Jets were coming, the world knew. The huge and complicated piston engines powering 1950's airliners were nearing their limit of technical sophistication. But they still seemed a safe investment as the 1960's neared -- except to Pan Am's Juan Trippe.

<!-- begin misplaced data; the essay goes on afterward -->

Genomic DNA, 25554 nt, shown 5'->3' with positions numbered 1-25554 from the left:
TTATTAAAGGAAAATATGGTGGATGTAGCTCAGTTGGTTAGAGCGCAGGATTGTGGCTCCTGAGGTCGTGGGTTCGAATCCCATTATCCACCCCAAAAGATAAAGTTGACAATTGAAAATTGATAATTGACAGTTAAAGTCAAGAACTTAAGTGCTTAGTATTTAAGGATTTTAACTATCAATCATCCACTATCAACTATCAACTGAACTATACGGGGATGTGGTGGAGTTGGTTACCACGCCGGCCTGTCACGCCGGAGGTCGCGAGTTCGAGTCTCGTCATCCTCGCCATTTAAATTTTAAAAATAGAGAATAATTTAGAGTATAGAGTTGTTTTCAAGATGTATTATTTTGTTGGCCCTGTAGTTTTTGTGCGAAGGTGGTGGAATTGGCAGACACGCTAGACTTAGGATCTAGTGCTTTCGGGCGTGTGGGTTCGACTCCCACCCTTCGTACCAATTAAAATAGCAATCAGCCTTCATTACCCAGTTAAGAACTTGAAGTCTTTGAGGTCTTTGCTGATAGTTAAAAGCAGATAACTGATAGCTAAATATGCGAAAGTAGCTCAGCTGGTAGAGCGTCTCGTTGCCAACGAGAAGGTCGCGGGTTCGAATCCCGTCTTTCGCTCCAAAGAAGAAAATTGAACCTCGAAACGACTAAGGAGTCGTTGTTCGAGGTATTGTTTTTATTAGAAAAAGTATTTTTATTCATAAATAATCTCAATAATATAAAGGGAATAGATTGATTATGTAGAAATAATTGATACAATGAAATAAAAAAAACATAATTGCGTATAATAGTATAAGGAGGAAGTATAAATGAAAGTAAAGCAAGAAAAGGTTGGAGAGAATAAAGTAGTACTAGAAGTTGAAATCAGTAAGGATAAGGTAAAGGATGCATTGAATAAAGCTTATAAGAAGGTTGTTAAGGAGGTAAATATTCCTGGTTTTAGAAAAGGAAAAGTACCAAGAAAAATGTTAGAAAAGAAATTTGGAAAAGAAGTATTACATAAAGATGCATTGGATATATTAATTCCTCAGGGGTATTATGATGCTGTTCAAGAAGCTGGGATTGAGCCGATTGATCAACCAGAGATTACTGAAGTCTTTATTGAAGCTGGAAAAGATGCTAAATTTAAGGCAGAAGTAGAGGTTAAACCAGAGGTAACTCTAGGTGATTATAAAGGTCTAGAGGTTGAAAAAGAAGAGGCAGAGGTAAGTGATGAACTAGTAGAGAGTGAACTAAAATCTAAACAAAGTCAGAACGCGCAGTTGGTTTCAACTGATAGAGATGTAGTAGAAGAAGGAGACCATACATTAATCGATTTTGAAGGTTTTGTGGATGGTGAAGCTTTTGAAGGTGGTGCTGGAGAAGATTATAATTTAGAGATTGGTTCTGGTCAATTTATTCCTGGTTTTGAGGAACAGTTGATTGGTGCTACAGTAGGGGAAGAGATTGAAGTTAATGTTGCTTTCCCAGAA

With single-minded purpose, he convinced America's biggest aircraft manufacturing rivals, Douglas and Boeing, to radically push the envelope of commercial air travel. Almost exactly 31 years after Pan Am's first 90-mile flight to Havana, the first Boeing B-707 jet was on its way from New York to Paris. There was no going back, not for Pan American or for the rest of the world.